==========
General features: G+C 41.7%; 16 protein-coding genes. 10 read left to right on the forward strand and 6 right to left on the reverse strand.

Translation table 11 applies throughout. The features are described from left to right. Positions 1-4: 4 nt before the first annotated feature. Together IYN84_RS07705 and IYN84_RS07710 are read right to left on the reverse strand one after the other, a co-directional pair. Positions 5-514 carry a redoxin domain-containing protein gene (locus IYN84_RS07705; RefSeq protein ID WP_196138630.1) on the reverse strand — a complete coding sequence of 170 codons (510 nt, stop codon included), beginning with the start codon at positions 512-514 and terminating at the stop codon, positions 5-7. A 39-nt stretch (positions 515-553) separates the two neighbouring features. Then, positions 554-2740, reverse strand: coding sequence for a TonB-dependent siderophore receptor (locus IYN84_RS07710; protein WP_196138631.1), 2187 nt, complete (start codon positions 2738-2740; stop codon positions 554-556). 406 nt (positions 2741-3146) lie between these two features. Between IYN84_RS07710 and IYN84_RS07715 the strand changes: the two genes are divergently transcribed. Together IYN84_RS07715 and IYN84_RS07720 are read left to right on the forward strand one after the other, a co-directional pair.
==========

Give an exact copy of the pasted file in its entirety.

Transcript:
General features: G+C 41.7%; 16 protein-coding genes. 10 read left to right on the forward strand and 6 right to left on the reverse strand.

Translation table 11 applies throughout. The features are described from left to right. Positions 1-4: 4 nt before the first annotated feature. Together IYN84_RS07705 and IYN84_RS07710 are read right to left on the reverse strand one after the other, a co-directional pair. Positions 5-514 carry a redoxin domain-containing protein gene (locus IYN84_RS07705; RefSeq protein ID WP_196138630.1) on the reverse strand — a complete coding sequence of 170 codons (510 nt, stop codon included), beginning with the start codon at positions 512-514 and terminating at the stop codon, positions 5-7. A 39-nt stretch (positions 515-553) separates the two neighbouring features. Then, positions 554-2740, reverse strand: coding sequence for a TonB-dependent siderophore receptor (locus IYN84_RS07710; protein WP_196138631.1), 2187 nt, complete (start codon positions 2738-2740; stop codon positions 554-556). 406 nt (positions 2741-3146) lie between these two features. Between IYN84_RS07710 and IYN84_RS07715 the strand changes: the two genes are divergently transcribed. Together IYN84_RS07715 and IYN84_RS07720 are read left to right on the forward strand one after the other, a co-directional pair.